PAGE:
The best way to setup your Pi for the WoT is to follow the step by step instructions of Chapter 4. However, should you want to take the fast route we baked a Pi Raspbian image with all you need to get started.
You’ll need a 16 GB SD card, preferably a fast one and a Pi 3 (the image works with other Pi as well but you’ll have to reinstall Node.js as the CPU architecture differs, see Chapter 4 for how to do this).
What’s in the image?
The image is packed with tools to build the WoT! In particular:
- Raspbian Jessie Lite (Linux Operating System)
- Node 4.8 (Node 4.X is required for the code, later versions currently do not work!)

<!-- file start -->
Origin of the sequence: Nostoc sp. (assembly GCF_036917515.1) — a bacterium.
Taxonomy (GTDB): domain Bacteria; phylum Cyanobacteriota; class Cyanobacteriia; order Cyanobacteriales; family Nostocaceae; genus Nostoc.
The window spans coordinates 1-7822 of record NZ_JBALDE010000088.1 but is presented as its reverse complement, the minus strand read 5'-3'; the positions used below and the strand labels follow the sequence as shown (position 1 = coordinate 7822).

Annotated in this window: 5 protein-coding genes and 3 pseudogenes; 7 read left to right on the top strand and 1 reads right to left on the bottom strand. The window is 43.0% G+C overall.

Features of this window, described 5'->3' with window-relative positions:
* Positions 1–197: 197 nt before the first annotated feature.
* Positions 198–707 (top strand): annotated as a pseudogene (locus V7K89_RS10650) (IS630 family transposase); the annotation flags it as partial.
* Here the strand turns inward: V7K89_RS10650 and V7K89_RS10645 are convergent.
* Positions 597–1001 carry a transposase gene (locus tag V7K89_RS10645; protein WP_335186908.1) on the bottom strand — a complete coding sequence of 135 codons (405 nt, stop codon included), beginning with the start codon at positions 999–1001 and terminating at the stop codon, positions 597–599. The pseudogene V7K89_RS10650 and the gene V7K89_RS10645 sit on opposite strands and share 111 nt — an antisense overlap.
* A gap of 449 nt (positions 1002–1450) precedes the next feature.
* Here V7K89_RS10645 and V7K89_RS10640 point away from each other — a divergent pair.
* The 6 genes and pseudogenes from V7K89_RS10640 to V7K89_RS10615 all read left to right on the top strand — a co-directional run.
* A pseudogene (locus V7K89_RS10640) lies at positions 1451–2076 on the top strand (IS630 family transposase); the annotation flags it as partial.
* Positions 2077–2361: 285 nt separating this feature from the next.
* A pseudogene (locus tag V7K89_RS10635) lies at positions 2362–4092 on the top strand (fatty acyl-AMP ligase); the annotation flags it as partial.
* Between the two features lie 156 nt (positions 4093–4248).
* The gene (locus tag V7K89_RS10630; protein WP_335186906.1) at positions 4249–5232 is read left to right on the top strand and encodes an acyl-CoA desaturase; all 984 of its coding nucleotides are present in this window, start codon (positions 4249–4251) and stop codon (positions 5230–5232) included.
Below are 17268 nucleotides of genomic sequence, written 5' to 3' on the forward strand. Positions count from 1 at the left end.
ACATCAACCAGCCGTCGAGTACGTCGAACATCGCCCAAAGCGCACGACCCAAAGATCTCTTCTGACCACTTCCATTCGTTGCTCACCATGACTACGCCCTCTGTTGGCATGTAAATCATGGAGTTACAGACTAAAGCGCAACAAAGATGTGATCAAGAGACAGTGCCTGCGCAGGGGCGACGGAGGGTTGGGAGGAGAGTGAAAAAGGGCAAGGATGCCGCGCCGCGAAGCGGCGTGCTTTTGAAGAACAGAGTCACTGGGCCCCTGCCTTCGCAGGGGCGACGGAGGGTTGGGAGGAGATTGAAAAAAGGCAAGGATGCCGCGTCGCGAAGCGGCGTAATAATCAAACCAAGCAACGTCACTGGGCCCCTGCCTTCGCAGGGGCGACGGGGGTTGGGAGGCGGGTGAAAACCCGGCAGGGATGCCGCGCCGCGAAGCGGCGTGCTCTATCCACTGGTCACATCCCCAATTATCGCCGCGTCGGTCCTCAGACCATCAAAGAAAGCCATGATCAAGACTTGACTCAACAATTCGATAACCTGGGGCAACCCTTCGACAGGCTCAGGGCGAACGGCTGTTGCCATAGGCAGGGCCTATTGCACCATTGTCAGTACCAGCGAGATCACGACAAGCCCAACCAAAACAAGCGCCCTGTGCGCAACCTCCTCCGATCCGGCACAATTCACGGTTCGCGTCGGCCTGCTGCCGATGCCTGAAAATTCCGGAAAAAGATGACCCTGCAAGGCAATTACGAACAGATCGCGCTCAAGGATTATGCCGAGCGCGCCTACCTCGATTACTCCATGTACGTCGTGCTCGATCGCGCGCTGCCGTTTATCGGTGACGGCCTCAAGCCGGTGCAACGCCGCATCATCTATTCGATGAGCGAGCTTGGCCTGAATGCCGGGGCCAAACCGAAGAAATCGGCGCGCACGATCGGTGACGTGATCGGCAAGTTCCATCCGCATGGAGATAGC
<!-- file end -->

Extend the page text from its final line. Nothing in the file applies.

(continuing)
- Node-RED 0.16.2 (with the EVRYTHNG Node)
- All the code examples from the book
Installing the WoT Pi image
Current version: 1.0.1
Copying the image
Next, you’ll need to write the image to the SD card. The easiest way is to use Etcher, a great tool by resin.io to burn SD cards for embedded devices. After installing Etcher simply select the image file on your computer and write it to a formatted SD card.
Alternatively you may want to try:
- ApplePi Baker for Mac OSx, or via command line tools
- Or, on Windows, Win32 Disk Manager
- For Linux there are several ways and some distributions such as Ubuntu can do this out of the box, check the tutorials here
Starting the Pi
Insert the SD card into the slot of your Pi, connect an Ethernet cable to your router and power the Pi via USB. After a little while the Pi should boot up and should be accessible via SSH:
the default password is
raspberry, do not forget to change it! The rest of the setup is explained in chapter 4.